Charles Kingsley (12 June 1819 – 23 January 1875) was a broad church priest of the Church of England, a university professor, social reformer, historian and novelist. He is particularly associated with Christian socialism, the working men's college, and forming labour cooperatives that failed but led to the working reforms of the progressive era. He was a friend and correspondent with Charles Darwin. He was also the uncle of traveller and scientist Mary Kingsley.
The years from 1830 to 1850 were particularly distressing because typhus, cholera, small-pox and influenza spread over England in epidemic waves. Edwin Chadwick’s Report on the Sanitary Conditions of the Labouring Population of Great Britain (1842) drew the attention of the reading public to the degrading environment of the urban poor and the mutual relationship between disease and poverty. “The Report” showed that working-class districts were full of “ filth and disease”.
Kingsley became active in the diffusion of sanitary knowledge in his sermons, pamphlets and novels. In 1857, he published his third Condition-of-England novel, Two Years Ago, in which he described the cholera epidemic in a fictitious West Country fishing village of Aberalva, which had very poor sanitary conditions. He criticised the laissez-faire system which left the locality unassisted by the central government during the outbreak of the epidemic, but praised the commitment of the inhabitants. The title refers to two significant events in the novel: a cholera epidemic and the Crimean War. The main hero of the novel, Tom Thurnall represents Kingsley’s idea of “muscular Christianity”, which promoted cleanliness, personal hygiene, sport and physical fitness as the functional prerequisites of modern British society.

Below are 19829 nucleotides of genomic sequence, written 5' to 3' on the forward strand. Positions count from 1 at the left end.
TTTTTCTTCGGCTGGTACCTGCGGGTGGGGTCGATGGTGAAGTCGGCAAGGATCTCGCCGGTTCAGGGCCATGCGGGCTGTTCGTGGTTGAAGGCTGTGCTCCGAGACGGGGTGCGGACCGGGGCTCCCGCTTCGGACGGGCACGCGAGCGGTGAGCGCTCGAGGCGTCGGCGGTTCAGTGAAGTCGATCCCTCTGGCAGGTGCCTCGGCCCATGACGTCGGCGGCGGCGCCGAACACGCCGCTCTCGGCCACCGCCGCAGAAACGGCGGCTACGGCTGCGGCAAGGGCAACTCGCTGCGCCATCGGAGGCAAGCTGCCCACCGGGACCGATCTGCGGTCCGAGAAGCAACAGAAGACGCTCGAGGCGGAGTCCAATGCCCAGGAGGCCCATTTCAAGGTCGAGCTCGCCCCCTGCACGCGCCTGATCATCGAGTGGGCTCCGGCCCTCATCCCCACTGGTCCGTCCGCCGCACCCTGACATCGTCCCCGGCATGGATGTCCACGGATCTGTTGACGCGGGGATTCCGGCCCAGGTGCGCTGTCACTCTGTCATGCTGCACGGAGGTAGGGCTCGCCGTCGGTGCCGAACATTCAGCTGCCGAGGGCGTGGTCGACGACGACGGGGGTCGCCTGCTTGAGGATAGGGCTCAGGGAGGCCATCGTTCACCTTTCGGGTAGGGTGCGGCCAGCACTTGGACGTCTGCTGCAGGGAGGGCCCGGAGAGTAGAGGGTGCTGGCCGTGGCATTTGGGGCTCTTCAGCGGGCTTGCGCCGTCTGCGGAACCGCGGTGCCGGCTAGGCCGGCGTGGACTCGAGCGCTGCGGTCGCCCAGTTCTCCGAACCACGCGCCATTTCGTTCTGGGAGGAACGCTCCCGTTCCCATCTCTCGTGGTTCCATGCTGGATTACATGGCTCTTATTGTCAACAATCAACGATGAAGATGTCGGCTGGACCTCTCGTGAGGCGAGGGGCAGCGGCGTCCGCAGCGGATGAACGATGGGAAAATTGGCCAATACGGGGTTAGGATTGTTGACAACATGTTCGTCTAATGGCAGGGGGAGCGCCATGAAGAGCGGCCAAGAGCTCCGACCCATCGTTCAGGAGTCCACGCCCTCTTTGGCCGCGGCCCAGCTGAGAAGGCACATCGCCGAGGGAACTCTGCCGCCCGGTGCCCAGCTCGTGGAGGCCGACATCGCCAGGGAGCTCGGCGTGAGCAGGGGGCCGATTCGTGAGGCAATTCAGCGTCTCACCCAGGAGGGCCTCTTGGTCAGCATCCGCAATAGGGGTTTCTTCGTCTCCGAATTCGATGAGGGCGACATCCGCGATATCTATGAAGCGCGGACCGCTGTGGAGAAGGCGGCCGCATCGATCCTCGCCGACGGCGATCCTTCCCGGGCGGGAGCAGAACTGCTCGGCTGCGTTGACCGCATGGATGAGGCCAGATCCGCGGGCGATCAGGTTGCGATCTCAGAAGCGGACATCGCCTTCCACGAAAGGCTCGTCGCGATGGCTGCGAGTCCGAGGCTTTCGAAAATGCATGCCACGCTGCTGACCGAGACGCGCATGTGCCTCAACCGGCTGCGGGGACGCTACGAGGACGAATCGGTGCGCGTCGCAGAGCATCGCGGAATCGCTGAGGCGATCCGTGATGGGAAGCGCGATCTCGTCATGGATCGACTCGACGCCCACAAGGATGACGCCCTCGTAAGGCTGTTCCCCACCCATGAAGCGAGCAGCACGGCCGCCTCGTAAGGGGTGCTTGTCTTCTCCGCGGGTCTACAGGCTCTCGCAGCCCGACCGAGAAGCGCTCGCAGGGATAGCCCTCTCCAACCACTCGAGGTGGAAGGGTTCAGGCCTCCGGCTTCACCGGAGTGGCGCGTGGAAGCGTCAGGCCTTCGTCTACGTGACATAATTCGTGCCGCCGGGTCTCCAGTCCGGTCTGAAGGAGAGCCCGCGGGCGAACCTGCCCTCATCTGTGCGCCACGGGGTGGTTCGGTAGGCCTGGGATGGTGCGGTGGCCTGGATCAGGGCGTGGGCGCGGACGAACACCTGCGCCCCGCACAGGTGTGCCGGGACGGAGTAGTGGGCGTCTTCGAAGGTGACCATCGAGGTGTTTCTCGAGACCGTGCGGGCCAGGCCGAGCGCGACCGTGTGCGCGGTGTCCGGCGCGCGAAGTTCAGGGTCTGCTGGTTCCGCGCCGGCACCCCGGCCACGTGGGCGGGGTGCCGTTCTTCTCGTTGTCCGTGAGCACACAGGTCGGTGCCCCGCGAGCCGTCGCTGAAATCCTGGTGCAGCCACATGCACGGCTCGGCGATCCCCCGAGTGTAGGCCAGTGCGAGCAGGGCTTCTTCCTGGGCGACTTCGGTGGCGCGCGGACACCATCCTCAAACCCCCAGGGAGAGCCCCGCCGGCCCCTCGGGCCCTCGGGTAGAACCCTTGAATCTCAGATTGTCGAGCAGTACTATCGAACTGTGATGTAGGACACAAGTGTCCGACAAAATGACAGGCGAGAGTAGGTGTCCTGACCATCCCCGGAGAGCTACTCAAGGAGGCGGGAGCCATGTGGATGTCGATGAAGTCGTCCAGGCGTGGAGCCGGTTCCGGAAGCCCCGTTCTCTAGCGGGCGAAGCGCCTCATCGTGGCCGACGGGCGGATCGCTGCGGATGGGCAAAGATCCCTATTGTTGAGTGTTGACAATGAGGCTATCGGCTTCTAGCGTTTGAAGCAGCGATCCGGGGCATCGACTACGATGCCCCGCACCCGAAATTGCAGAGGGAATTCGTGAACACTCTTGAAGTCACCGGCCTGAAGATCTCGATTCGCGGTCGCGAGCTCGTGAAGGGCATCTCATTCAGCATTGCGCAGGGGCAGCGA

Although the novel had an obscure title, a complex and confusing plot, and interruptions by lengthy authorial comments, Kingsley managed to bring to public conscience a conviction that sanitary reform was not only a medical issue, but also a national one, which would significantly improve the living conditions of England and, consequently, her welfare.
Excellent pages for its age, some edge and board wear.